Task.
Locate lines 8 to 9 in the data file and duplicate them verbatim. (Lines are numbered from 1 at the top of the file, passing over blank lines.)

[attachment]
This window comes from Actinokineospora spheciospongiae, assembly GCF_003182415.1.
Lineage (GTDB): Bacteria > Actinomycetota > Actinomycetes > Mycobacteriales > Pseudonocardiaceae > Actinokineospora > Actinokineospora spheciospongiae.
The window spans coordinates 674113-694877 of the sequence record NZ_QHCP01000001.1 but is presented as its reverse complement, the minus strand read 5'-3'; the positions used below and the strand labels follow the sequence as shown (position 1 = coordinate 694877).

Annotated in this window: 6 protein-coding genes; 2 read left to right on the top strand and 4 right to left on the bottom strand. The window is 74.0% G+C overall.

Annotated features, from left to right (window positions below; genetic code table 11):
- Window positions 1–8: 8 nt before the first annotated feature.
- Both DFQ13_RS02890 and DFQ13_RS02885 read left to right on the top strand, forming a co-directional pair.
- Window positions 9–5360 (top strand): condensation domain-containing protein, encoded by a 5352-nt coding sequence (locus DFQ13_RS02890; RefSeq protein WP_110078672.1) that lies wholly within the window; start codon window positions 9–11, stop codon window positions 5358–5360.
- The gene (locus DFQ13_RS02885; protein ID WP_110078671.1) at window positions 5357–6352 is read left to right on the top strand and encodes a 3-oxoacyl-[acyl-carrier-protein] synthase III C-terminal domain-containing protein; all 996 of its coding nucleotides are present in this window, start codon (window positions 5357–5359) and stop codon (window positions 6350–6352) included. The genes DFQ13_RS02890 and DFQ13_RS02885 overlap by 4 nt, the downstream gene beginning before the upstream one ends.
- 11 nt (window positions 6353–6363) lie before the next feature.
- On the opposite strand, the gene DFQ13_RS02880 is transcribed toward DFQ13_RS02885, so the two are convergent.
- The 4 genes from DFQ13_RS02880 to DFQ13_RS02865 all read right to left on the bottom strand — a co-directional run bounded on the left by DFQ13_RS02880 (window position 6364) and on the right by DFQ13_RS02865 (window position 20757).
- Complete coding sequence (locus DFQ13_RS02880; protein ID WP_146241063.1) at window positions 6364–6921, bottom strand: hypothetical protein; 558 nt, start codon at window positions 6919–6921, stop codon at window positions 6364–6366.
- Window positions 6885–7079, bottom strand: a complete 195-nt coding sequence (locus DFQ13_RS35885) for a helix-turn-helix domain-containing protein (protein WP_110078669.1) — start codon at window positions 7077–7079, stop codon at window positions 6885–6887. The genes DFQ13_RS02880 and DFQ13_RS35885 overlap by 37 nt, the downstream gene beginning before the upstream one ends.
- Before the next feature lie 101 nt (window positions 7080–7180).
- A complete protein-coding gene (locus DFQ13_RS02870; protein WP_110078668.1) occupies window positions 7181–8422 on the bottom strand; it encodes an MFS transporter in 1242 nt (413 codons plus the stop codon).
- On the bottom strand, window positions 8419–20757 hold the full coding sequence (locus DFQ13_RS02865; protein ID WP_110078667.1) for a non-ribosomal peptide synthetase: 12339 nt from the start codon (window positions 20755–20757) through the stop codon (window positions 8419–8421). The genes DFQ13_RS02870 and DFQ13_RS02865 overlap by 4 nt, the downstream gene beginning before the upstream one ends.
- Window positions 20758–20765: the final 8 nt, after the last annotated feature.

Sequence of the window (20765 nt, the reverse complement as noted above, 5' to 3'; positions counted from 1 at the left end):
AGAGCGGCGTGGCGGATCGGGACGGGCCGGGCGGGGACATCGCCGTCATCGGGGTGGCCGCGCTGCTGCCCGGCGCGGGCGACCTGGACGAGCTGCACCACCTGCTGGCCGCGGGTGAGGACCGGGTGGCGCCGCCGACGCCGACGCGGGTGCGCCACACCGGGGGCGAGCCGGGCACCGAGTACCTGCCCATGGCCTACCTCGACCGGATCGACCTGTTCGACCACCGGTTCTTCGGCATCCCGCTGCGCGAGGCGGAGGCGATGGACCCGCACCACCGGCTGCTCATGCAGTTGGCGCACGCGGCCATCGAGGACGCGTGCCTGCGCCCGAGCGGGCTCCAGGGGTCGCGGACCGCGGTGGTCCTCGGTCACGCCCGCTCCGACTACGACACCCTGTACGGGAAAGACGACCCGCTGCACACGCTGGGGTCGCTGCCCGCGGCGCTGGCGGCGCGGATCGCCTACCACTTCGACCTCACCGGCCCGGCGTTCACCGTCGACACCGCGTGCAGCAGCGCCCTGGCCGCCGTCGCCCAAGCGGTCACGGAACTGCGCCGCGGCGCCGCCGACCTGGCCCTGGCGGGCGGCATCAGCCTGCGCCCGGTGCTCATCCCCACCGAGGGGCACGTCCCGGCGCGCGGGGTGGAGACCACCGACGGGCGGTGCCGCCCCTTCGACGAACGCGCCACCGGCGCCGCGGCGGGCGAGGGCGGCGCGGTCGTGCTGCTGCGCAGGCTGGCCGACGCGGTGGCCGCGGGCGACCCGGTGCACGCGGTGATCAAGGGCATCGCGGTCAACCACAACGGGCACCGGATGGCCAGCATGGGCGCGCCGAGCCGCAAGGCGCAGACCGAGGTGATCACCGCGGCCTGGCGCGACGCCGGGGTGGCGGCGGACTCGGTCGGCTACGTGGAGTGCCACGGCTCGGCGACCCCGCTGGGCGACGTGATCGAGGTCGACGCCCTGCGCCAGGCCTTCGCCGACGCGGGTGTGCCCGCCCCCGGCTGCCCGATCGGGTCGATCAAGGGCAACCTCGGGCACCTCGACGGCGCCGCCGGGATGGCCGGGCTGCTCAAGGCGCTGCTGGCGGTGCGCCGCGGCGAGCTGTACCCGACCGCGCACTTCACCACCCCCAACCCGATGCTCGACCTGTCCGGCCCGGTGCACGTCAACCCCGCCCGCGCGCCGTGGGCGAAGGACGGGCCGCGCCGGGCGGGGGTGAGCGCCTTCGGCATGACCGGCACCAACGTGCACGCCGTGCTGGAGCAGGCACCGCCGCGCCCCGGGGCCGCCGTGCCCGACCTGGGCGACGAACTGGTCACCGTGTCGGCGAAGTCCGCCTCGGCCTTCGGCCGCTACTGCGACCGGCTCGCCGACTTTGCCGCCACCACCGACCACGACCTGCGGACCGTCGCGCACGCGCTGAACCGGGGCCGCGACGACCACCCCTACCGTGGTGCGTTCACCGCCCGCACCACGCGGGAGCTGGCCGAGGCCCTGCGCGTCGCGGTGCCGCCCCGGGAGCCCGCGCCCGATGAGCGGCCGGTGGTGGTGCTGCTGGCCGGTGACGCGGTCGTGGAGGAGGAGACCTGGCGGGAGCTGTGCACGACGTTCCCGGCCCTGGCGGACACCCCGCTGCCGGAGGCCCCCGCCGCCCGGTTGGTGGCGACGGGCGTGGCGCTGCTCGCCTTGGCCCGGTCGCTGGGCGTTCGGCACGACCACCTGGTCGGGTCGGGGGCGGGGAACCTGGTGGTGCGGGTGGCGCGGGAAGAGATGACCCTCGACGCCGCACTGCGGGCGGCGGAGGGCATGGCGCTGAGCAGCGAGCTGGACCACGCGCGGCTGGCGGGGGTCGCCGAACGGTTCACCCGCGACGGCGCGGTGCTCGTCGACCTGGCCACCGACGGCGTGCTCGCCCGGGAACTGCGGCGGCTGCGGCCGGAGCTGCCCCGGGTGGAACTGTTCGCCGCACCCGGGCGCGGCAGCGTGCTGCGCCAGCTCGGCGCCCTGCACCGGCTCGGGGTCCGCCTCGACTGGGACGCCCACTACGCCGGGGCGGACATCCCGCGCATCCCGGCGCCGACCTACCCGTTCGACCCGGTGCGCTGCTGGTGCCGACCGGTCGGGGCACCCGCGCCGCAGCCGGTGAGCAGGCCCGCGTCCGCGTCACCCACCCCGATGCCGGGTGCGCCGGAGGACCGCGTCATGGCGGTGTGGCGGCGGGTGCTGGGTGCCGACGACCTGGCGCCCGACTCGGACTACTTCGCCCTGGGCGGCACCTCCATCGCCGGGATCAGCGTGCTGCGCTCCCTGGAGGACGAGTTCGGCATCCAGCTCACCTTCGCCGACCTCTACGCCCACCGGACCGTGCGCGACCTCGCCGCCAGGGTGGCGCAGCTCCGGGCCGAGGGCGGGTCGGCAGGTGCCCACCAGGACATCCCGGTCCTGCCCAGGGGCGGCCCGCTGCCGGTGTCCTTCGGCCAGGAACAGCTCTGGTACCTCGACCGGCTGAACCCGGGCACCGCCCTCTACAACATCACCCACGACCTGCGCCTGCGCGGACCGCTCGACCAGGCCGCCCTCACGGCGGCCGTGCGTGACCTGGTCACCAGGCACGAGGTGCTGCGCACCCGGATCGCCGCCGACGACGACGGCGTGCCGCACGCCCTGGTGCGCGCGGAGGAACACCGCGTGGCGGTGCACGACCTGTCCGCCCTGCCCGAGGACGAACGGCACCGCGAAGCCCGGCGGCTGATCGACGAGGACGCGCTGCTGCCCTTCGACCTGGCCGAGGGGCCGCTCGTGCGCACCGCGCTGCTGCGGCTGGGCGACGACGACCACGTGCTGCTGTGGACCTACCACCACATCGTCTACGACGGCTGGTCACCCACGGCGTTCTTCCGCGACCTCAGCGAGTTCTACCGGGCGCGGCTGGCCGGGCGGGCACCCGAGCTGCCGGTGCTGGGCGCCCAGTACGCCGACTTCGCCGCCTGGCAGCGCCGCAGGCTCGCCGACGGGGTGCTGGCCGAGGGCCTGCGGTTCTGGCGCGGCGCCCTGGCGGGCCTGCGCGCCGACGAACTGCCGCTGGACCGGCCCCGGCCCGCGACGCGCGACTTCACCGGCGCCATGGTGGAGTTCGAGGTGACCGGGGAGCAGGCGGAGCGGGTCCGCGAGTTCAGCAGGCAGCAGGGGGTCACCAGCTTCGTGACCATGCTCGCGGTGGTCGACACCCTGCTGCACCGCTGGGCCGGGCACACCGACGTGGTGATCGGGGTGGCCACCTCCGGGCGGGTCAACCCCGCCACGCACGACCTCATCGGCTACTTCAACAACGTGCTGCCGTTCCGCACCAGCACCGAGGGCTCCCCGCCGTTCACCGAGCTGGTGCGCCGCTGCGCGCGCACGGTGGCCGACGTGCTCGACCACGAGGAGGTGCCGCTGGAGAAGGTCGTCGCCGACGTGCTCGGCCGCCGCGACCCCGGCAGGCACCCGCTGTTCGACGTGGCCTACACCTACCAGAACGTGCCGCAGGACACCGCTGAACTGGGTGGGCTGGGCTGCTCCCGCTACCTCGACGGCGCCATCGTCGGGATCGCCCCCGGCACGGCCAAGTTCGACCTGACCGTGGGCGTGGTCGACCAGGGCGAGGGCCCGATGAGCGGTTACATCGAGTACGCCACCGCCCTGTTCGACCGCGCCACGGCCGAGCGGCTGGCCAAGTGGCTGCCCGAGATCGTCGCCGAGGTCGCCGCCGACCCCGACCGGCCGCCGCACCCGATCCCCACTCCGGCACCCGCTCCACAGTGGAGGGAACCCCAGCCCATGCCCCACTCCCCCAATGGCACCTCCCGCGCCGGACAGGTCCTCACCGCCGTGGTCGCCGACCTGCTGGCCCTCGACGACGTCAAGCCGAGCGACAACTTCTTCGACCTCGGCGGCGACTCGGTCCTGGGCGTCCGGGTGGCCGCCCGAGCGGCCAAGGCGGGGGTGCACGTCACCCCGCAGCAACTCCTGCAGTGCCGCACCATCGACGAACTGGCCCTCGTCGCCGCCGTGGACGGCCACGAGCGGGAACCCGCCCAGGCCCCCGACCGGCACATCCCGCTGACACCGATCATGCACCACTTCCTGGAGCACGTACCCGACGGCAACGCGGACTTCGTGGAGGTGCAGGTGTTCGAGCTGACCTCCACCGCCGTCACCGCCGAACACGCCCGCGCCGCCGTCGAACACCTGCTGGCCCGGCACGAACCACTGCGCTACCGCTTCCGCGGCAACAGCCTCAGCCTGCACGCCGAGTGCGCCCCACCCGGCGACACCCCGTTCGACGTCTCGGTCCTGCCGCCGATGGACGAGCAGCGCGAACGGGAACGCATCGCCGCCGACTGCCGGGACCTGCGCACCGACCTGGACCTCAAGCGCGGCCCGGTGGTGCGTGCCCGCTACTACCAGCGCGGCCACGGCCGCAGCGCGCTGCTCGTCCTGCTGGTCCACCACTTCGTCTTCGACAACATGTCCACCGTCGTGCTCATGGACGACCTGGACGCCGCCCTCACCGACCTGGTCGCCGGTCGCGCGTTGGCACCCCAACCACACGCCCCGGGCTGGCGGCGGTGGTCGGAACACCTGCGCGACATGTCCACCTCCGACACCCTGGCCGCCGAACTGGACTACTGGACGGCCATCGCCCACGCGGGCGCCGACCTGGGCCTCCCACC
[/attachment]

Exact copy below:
- Window positions 9–5360 (top strand): condensation domain-containing protein, encoded by a 5352-nt coding sequence (locus DFQ13_RS02890; RefSeq protein WP_110078672.1) that lies wholly within the window; start codon window positions 9–11, stop codon window positions 5358–5360.
- The gene (locus DFQ13_RS02885; protein ID WP_110078671.1) at window positions 5357–6352 is read left to right on the top strand and encodes a 3-oxoacyl-[acyl-carrier-protein] synthase III C-terminal domain-containing protein; all 996 of its coding nucleotides are present in this window, start codon (window positions 5357–5359) and stop codon (window positions 6350–6352) included. The genes DFQ13_RS02890 and DFQ13_RS02885 overlap by 4 nt, the downstream gene beginning before the upstream one ends.